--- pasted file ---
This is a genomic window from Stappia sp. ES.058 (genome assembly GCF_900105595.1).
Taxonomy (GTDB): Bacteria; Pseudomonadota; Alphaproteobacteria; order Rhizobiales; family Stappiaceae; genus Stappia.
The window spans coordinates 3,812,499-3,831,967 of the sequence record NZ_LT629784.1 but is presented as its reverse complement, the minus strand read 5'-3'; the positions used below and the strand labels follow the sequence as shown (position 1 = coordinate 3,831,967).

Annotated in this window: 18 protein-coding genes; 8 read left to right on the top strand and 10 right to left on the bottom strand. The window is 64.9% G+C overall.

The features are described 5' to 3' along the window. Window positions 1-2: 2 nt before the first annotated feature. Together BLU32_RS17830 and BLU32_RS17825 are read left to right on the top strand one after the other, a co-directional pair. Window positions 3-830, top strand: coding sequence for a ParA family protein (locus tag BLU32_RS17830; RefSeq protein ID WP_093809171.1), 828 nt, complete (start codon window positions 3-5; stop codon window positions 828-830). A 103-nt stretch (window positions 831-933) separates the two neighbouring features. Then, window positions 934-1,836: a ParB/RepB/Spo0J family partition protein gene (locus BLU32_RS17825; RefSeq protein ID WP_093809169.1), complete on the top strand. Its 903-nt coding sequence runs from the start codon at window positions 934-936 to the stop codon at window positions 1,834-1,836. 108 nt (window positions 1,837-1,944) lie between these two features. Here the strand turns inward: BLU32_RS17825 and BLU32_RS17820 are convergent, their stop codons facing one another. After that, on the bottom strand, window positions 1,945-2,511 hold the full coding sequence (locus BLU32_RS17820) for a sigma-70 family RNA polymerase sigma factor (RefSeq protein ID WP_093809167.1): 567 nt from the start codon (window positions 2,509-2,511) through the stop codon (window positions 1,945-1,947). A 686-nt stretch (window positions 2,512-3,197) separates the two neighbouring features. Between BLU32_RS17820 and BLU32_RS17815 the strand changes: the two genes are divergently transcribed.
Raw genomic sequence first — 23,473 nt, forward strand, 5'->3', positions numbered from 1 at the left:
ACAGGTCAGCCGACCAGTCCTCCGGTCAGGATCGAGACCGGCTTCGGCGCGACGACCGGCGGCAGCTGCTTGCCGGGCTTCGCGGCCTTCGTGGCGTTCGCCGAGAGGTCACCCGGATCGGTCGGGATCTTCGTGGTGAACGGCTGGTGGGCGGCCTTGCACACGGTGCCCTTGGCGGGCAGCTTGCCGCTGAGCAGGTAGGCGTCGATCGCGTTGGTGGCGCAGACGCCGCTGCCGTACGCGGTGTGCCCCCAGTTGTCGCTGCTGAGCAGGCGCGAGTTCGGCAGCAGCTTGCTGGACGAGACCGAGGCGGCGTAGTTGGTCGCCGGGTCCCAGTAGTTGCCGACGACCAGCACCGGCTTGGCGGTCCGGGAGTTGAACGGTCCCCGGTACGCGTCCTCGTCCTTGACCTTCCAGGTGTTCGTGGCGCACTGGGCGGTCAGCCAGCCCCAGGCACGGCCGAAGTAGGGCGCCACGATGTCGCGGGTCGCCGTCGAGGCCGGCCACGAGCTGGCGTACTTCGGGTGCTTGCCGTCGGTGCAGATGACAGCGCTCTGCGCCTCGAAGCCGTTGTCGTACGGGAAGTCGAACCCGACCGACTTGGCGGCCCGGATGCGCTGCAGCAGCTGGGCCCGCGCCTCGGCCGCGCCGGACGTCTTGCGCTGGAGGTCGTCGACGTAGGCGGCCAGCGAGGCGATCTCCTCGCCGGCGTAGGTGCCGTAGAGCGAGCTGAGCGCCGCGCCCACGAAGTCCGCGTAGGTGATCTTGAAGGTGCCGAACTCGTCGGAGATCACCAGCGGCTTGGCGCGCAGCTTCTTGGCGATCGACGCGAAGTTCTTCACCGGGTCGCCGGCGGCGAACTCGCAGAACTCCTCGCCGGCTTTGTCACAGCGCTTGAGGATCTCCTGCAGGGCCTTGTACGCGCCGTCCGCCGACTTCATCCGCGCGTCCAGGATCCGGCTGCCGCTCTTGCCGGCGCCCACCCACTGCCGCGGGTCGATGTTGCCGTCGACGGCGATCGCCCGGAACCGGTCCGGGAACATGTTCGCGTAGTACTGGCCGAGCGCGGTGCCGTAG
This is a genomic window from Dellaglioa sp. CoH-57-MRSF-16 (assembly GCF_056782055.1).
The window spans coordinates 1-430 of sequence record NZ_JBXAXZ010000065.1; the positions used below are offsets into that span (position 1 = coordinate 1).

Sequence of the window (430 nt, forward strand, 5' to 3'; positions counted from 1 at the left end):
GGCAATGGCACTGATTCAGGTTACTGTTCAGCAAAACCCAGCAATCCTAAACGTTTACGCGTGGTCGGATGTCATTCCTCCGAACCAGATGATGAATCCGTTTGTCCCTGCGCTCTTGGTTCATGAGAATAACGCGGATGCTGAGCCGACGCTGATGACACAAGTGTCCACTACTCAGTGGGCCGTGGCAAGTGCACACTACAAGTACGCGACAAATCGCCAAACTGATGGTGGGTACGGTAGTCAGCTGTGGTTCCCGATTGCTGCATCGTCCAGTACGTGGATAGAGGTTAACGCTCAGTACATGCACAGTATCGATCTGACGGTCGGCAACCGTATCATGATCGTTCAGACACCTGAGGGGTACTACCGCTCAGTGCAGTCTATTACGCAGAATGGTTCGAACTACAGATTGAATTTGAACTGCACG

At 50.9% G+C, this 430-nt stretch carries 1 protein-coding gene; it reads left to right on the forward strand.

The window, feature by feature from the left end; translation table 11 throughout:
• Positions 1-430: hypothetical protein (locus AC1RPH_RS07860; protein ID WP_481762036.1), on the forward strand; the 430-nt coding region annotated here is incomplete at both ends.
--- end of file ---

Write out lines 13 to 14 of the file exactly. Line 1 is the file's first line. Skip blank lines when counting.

The window, feature by feature from the left end; translation table 11 throughout:
• Positions 1-430: hypothetical protein (locus AC1RPH_RS07860; protein ID WP_481762036.1), on the forward strand; the 430-nt coding region annotated here is incomplete at both ends.